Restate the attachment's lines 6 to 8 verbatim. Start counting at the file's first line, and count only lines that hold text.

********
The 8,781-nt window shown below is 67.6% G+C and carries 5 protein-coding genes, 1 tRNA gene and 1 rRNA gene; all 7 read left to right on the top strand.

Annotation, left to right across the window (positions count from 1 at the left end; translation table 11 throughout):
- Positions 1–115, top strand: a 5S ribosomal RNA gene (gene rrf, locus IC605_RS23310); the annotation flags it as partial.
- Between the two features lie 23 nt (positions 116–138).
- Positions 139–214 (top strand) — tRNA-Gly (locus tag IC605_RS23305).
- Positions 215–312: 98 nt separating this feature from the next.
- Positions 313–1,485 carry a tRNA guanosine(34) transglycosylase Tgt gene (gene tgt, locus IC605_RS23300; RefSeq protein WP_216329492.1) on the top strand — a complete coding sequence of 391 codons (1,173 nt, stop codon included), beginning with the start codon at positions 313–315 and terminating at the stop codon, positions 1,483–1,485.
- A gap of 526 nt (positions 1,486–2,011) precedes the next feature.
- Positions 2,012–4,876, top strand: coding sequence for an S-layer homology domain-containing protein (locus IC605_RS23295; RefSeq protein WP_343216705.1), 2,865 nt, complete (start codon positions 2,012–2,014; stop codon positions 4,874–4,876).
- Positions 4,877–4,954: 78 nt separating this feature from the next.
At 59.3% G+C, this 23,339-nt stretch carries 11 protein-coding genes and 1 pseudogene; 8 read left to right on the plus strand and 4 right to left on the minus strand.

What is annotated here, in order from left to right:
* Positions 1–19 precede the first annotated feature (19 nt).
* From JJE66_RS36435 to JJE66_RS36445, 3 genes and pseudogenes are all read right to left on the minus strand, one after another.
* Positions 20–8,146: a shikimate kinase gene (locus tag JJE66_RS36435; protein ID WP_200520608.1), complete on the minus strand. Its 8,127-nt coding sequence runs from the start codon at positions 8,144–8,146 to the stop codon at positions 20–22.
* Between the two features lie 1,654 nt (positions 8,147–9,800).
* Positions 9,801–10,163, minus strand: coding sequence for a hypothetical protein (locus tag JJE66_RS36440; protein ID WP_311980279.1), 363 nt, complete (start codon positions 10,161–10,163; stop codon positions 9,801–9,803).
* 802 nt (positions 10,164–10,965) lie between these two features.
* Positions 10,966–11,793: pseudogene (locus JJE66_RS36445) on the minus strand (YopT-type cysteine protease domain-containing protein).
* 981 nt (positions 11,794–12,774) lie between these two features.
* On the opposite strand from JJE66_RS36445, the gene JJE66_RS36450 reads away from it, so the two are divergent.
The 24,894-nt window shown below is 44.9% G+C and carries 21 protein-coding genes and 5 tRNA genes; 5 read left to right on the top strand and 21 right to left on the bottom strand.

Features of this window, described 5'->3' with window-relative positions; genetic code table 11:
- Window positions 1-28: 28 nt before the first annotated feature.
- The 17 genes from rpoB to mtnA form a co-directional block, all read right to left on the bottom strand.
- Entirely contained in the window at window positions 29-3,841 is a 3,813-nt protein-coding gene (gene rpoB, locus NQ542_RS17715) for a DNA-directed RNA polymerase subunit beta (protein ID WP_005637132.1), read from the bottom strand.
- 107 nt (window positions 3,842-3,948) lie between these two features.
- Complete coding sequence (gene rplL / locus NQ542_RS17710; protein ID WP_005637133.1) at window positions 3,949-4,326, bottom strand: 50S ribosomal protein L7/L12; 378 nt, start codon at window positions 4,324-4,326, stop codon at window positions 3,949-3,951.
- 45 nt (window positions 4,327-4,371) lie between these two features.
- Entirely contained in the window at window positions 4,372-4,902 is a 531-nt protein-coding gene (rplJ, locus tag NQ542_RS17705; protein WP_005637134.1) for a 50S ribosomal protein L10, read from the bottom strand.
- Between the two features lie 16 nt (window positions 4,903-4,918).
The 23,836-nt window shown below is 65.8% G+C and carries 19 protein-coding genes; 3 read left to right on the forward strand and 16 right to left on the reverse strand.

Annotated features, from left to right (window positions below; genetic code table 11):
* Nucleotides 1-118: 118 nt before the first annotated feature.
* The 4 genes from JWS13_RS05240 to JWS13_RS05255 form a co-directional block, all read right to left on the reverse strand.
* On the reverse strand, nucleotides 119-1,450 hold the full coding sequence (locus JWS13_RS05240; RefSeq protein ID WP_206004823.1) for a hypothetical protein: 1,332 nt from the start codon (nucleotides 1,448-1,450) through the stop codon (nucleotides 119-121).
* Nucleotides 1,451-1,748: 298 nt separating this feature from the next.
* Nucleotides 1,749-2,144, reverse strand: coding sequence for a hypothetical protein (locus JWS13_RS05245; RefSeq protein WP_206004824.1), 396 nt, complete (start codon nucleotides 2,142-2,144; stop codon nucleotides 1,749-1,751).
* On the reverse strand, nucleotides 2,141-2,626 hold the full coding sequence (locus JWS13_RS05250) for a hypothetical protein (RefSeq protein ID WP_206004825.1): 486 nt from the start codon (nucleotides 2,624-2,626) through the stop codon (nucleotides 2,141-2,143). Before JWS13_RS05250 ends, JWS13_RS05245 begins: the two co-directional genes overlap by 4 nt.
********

- Positions 215–312: 98 nt separating this feature from the next.
- Positions 313–1,485 carry a tRNA guanosine(34) transglycosylase Tgt gene (gene tgt, locus IC605_RS23300; RefSeq protein WP_216329492.1) on the top strand — a complete coding sequence of 391 codons (1,173 nt, stop codon included), beginning with the start codon at positions 313–315 and terminating at the stop codon, positions 1,483–1,485.
- A gap of 526 nt (positions 1,486–2,011) precedes the next feature.